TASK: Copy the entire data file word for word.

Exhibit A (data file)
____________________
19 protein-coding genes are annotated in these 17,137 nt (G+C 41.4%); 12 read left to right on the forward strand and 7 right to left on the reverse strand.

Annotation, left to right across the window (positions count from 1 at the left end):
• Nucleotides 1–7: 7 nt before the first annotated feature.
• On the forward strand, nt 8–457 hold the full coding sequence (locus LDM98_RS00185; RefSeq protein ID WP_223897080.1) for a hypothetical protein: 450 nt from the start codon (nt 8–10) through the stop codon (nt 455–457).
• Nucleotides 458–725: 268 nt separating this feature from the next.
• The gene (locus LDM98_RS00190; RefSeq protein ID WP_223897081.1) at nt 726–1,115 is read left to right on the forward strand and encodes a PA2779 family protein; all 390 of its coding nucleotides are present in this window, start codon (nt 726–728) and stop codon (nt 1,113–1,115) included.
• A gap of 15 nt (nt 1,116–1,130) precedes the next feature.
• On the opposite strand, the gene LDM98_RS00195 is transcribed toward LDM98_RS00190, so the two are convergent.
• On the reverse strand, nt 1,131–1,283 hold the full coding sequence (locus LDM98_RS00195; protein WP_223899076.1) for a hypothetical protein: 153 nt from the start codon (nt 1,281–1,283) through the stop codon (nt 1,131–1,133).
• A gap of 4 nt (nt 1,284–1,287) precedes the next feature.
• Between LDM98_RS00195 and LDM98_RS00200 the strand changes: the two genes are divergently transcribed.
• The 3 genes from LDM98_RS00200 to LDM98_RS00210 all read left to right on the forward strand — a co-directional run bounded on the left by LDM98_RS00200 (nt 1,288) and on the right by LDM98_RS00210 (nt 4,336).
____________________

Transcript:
19 protein-coding genes are annotated in these 17,137 nt (G+C 41.4%); 12 read left to right on the forward strand and 7 right to left on the reverse strand.

Annotation, left to right across the window (positions count from 1 at the left end):
• Nucleotides 1–7: 7 nt before the first annotated feature.
• On the forward strand, nt 8–457 hold the full coding sequence (locus LDM98_RS00185; RefSeq protein ID WP_223897080.1) for a hypothetical protein: 450 nt from the start codon (nt 8–10) through the stop codon (nt 455–457).
• Nucleotides 458–725: 268 nt separating this feature from the next.
• The gene (locus LDM98_RS00190; RefSeq protein ID WP_223897081.1) at nt 726–1,115 is read left to right on the forward strand and encodes a PA2779 family protein; all 390 of its coding nucleotides are present in this window, start codon (nt 726–728) and stop codon (nt 1,113–1,115) included.
• A gap of 15 nt (nt 1,116–1,130) precedes the next feature.
• On the opposite strand, the gene LDM98_RS00195 is transcribed toward LDM98_RS00190, so the two are convergent.
• On the reverse strand, nt 1,131–1,283 hold the full coding sequence (locus LDM98_RS00195; protein WP_223899076.1) for a hypothetical protein: 153 nt from the start codon (nt 1,281–1,283) through the stop codon (nt 1,131–1,133).
• A gap of 4 nt (nt 1,284–1,287) precedes the next feature.
• Between LDM98_RS00195 and LDM98_RS00200 the strand changes: the two genes are divergently transcribed.
• The 3 genes from LDM98_RS00200 to LDM98_RS00210 all read left to right on the forward strand — a co-directional run bounded on the left by LDM98_RS00200 (nt 1,288) and on the right by LDM98_RS00210 (nt 4,336).